Decades of oil spills have caused serious pollution in the Niger Delta region. In August 2011, the United Nations reported that restoring the Ogoniland region would cost $1-billion over 30 years; it would be the world’s largest oil cleanup.
Economic disparity is a big factor in perpetuating the conflict. Nigeria is one of the most corrupt countries in the world; corruption causes significant economic losses. Former World Bank Vice-President for Africa Dr. Obiageli Ezekwesili maintained that since 1960, when Nigeria became an independent country, over $400-billion (U.S.) has been lost to widespread corruption. This, along with deteriorating infrastructure, regular shortages in electricity, factory closures caused by the import of cheaper goods from abroad, and growing unemployment, exacerbate poverty in the country. In the north, young people lack education and work-related skills, and experience high unemployment rates. With few prospects, many become easy targets for recruitment by anti-state rebel groups. The north has the most poverty in Nigeria and is Boko Haram’s main area of operations. In 2014, Nigeria ranked 152 out of 187 on the UN’s Human Development Index.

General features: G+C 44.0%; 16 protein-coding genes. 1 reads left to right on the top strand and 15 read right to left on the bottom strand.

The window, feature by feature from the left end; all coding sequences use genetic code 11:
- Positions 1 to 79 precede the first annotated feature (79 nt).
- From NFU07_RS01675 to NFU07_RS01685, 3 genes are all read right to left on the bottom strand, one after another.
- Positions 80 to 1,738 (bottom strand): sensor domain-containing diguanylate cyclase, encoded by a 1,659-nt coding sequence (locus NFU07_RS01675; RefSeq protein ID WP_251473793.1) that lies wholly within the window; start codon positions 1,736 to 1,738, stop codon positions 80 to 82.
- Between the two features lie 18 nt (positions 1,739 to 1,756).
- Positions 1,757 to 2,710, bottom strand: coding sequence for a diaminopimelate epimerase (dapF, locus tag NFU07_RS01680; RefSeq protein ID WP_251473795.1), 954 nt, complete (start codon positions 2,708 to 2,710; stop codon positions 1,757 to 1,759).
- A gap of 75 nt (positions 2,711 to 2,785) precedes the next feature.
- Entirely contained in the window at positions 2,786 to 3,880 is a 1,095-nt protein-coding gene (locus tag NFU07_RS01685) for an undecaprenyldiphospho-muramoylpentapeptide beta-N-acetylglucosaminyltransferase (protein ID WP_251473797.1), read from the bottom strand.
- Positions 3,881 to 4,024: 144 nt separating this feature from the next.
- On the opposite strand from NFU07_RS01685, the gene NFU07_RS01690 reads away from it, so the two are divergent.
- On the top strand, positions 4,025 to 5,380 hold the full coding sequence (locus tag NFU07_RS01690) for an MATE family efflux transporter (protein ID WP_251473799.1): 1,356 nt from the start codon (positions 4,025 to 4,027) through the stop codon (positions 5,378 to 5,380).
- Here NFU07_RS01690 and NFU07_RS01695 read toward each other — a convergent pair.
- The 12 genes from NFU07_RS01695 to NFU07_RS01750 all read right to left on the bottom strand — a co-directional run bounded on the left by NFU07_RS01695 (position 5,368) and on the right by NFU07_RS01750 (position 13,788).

In an already fragile economic environment, Boko Haram attacks further contribute to the decline in local economic activity. Many business owners have relocated to the South or ceased operations. A ban on motorcycle taxis—the principal means of transport for many—on major routes and highways reduced access to local markets. In response to regional and internal instability, Nigeria frequently closes its borders with Cameroon, Niger, and Chad, disrupting national and regional economies.
In addition, land has become a source of conflict, especially between pastoralists and farming communities, as increasing desertification has led to a shortage of arable land.
map: CIA Factbook